By Elizabeth McDade-Montez, PhD | March 7, 2015
Senior Research Associate, ETR
We come across lots of health-related research findings reported in the news these days. Frankly, some of it is perplexing.
You may have heard the CDC’s recent recommendations that any young woman not on birth control should refrain from consuming alcohol. Perhaps you also saw some of the outraged reactions from social commentators.
Maybe you read about the classic psychology studies that weren’t replicated in recent research. Or the range of rumors flying around about Zika virus. And are you still hearing rumors online or from peers suggesting childhood vaccinations aren’t safe?
How does an informed reader sift through this constant stream of health information? When we are puzzled ourselves, how can health providers and educators support patients and clients trying to make sense of conflicting or suspect reports? What references can we trust when we endeavor to inform ourselves or support and guide others?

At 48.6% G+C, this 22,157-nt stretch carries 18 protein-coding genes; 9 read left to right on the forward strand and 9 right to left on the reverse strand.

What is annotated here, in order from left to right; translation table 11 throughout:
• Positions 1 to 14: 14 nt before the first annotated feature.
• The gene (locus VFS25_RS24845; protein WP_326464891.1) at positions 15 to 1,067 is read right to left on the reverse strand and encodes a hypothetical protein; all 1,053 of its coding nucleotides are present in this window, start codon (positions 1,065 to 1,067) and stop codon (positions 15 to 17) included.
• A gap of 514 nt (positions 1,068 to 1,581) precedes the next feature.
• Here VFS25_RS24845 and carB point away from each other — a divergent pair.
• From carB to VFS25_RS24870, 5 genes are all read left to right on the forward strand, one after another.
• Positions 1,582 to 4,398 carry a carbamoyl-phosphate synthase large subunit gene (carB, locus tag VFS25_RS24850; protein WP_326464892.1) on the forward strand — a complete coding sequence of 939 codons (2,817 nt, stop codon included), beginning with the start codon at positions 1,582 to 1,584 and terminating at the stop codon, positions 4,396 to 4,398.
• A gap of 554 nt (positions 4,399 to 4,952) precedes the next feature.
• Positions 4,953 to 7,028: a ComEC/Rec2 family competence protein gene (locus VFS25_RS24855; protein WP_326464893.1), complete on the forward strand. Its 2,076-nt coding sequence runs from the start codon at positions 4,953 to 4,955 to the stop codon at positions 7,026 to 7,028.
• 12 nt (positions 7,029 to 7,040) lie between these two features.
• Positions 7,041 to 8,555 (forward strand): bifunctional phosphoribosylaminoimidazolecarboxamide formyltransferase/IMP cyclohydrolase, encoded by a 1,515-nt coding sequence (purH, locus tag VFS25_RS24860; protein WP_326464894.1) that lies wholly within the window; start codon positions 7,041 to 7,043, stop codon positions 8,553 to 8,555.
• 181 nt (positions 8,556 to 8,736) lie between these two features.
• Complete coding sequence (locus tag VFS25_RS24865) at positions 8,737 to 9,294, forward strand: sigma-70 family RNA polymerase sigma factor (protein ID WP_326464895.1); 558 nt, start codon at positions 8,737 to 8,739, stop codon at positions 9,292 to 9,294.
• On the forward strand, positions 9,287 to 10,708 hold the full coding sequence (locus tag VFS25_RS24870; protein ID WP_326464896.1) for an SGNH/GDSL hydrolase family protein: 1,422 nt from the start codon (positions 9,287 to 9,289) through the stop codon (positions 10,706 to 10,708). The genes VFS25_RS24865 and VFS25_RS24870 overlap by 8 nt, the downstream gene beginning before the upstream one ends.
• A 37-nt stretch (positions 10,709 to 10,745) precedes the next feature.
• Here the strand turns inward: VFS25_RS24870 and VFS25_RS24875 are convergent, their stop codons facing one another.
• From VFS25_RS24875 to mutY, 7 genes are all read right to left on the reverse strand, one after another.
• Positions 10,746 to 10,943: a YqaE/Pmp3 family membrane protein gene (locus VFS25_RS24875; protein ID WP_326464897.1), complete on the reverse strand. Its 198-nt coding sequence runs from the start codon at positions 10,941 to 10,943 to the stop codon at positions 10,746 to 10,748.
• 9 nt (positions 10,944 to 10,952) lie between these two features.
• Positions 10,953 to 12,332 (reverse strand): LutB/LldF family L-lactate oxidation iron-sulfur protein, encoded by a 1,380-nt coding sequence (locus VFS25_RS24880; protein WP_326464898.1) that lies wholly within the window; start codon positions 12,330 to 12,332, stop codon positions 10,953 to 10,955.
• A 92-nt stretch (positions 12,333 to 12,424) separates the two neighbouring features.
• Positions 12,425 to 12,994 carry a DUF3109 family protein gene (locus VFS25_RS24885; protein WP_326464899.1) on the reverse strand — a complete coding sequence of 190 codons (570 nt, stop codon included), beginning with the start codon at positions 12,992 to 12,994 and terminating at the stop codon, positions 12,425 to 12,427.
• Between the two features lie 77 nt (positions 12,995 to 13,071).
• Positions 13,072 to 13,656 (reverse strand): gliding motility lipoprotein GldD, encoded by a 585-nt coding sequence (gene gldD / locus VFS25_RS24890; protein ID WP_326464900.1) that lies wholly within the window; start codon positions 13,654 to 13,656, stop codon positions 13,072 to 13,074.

I’m a health psychology researcher. My colleagues and I face this same challenge ourselves.
In any given year, dozens or even hundreds of new studies are likely to be published within our given field. Immediate access to the latest health research through popular and academic online outlets is both amazing and overwhelming. Trying to keep up with the latest research, interpret the findings and apply them to our own lives can feel like an impossible task.